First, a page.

• How many mobiles do you have in the household that are connected? How many of those are Smartphones?
  • How many hours a week do you spend: Playing Sport or other outdoor activities? In club or organised activities? Watching TV? Playing computer games? On social media?
  • Do you BYOD to work and use it for work purposes?
  • How often do you buy fast food or eat out?
  • What about savings? What do people do with their money? Are they part of a super scheme like Kiwi Saver? Do they buy stocks (Mighty River Power would like to know)? What was the last big purchase in the last 12 months?
  • How about leisure, do they go away for a holiday? In NZ or overseas? Can they afford one at all? How long for?

There are many more questions that could have been asked like, how easy was it to complete this online? Would you be happy to vote in the next elections online?

So in summing up, its great to finally have a Census again and I’m looking forward to finding out what has changed in New Zealand, particularly as a result of the Canterbury earthquakes, but also information like how many NZ born people have left the country permanently, what is the make up of this country today compared to the last Census.

Congratulations on what appeared to be a smooth online operation, but what a missed opportunity to get some more learning. I think there has been so much focus on finally getting the job done, that there was insufficient focus on getting some highly important and valuable new data. The world has changed so much in 5 years. It appears like Novopay, that not much else has when it comes to taking advantage of 21st Century technology.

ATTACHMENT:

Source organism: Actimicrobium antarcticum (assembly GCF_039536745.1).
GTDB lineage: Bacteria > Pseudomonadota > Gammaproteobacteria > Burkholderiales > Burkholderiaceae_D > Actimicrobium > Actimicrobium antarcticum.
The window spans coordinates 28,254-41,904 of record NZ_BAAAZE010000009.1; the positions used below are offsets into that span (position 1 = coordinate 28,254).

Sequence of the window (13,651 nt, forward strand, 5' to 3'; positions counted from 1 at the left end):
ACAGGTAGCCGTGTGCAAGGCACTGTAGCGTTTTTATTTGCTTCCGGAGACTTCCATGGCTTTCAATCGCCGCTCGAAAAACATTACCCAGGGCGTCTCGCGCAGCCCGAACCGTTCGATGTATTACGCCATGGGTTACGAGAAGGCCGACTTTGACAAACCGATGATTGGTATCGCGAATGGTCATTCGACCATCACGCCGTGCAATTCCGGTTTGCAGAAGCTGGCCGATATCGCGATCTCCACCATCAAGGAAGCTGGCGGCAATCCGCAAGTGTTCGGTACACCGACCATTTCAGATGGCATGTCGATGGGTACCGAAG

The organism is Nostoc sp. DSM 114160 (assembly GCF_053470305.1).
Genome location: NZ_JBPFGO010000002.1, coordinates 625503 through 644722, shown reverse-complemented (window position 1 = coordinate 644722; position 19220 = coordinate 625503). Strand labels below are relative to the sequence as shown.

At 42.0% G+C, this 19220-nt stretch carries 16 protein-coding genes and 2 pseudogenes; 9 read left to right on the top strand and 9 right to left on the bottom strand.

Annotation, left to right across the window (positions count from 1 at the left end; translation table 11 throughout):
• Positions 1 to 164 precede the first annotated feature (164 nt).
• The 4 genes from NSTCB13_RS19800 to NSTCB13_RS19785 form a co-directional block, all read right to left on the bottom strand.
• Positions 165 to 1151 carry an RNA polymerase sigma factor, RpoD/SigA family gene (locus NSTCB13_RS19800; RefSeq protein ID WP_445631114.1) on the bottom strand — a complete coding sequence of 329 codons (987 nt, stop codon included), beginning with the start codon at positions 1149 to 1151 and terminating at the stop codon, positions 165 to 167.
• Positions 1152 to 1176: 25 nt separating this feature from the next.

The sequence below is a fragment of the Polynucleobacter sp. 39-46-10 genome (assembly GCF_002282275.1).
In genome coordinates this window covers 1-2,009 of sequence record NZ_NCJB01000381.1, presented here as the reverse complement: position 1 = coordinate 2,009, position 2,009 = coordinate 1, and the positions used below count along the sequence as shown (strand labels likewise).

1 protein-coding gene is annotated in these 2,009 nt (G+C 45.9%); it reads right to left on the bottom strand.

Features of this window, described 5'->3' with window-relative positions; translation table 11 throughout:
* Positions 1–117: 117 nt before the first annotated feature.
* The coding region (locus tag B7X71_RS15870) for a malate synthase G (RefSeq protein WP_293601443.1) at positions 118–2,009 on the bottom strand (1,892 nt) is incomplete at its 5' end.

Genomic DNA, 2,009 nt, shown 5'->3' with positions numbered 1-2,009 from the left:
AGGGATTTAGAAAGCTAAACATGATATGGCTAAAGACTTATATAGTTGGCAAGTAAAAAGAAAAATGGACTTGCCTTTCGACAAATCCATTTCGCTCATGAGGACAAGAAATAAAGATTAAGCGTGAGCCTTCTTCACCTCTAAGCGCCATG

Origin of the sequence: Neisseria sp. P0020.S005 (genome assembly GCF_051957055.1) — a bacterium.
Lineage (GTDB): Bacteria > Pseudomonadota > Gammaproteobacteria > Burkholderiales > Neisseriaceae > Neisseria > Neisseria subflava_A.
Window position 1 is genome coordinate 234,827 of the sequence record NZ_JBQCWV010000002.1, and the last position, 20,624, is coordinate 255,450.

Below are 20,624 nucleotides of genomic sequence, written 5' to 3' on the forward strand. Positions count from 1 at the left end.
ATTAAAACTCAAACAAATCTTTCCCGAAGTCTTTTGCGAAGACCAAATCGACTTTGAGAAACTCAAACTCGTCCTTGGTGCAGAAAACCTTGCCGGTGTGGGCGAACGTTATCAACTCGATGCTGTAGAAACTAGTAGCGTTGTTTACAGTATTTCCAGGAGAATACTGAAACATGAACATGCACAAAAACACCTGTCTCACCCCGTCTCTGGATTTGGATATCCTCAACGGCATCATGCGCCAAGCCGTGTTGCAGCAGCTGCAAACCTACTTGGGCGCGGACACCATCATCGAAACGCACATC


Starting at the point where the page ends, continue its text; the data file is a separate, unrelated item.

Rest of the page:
What do you think?

The Problem With Consultants


What is the problem with consultants?

Consultancy is one of the fastest growing sector in professional business people, the USA alone has over 700,000 of them. IBM Global Business Services and Ernst & Young have almost half a million consultants between them alone!

They charge a lot of money for their expertise and knowledge, if you get one through one of the top firms like McKinsey and Boston Group are unlikely to give you any change out of thousands of dollars an hour. Of course what you are buying in many cases at that level is something you already know, its more a corroboration perhaps when you are making a decision that has significant implications for your business, especially if you are looking at taking it into green fields, although most large businesses don’t take those sorts of risks in the first place even if the potential gains are huge.

Given that IBM possibly has the largest group of assembled business consultants of any company in the world, I guess the adage that no one ever got fired for buying IBM (not strictly true) still carries a cloak of implied job security for decision makers.

Perhaps it is the fees that put people off consultants especially when compared with the salary packages of the people who are hiring them, often to tell them things they already know, or for mining information from employees of their own company. Of course consultants don’t have job security between consults and often can’t even talk about what they did for their clients to earn those dollars because the IP is commercially sensitive. Do you get better value from a consultant who works for a top 1o company, or one who is self employed? Maybe, sometimes. Often not.